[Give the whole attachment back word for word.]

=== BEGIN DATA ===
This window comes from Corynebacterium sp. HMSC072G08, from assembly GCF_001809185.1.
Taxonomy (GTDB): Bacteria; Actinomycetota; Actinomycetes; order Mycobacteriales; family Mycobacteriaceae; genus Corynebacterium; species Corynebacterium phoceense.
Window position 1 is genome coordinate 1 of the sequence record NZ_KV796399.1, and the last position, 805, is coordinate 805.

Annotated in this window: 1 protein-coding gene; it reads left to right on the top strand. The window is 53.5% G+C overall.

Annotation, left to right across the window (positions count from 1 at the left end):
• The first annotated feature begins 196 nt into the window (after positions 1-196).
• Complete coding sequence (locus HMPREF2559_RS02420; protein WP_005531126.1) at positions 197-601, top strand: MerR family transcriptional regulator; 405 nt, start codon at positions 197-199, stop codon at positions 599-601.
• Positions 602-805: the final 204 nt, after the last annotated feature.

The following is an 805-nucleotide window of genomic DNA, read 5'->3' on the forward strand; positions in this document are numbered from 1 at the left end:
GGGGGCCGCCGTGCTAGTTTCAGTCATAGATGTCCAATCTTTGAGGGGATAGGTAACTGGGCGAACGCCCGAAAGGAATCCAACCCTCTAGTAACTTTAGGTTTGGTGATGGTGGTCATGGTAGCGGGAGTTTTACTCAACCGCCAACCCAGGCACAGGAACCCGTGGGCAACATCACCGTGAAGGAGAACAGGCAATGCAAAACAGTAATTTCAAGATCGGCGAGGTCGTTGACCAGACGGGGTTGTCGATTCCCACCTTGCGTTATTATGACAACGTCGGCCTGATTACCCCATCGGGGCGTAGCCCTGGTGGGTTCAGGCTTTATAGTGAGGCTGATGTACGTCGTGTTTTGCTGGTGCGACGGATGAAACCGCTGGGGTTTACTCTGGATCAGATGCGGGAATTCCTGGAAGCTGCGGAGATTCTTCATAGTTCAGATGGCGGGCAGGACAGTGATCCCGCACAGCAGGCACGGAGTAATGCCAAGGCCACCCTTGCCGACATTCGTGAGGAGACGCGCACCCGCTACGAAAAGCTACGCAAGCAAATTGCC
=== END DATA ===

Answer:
This window comes from Corynebacterium sp. HMSC072G08, from assembly GCF_001809185.1.
Taxonomy (GTDB): Bacteria; Actinomycetota; Actinomycetes; order Mycobacteriales; family Mycobacteriaceae; genus Corynebacterium; species Corynebacterium phoceense.
Window position 1 is genome coordinate 1 of the sequence record NZ_KV796399.1, and the last position, 805, is coordinate 805.

Annotated in this window: 1 protein-coding gene; it reads left to right on the top strand. The window is 53.5% G+C overall.

Annotation, left to right across the window (positions count from 1 at the left end):
• The first annotated feature begins 196 nt into the window (after positions 1-196).
• Complete coding sequence (locus HMPREF2559_RS02420; protein WP_005531126.1) at positions 197-601, top strand: MerR family transcriptional regulator; 405 nt, start codon at positions 197-199, stop codon at positions 599-601.
• Positions 602-805: the final 204 nt, after the last annotated feature.

The following is an 805-nucleotide window of genomic DNA, read 5'->3' on the forward strand; positions in this document are numbered from 1 at the left end:
GGGGGCCGCCGTGCTAGTTTCAGTCATAGATGTCCAATCTTTGAGGGGATAGGTAACTGGGCGAACGCCCGAAAGGAATCCAACCCTCTAGTAACTTTAGGTTTGGTGATGGTGGTCATGGTAGCGGGAGTTTTACTCAACCGCCAACCCAGGCACAGGAACCCGTGGGCAACATCACCGTGAAGGAGAACAGGCAATGCAAAACAGTAATTTCAAGATCGGCGAGGTCGTTGACCAGACGGGGTTGTCGATTCCCACCTTGCGTTATTATGACAACGTCGGCCTGATTACCCCATCGGGGCGTAGCCCTGGTGGGTTCAGGCTTTATAGTGAGGCTGATGTACGTCGTGTTTTGCTGGTGCGACGGATGAAACCGCTGGGGTTTACTCTGGATCAGATGCGGGAATTCCTGGAAGCTGCGGAGATTCTTCATAGTTCAGATGGCGGGCAGGACAGTGATCCCGCACAGCAGGCACGGAGTAATGCCAAGGCCACCCTTGCCGACATTCGTGAGGAGACGCGCACCCGCTACGAAAAGCTACGCAAGCAAATTGCC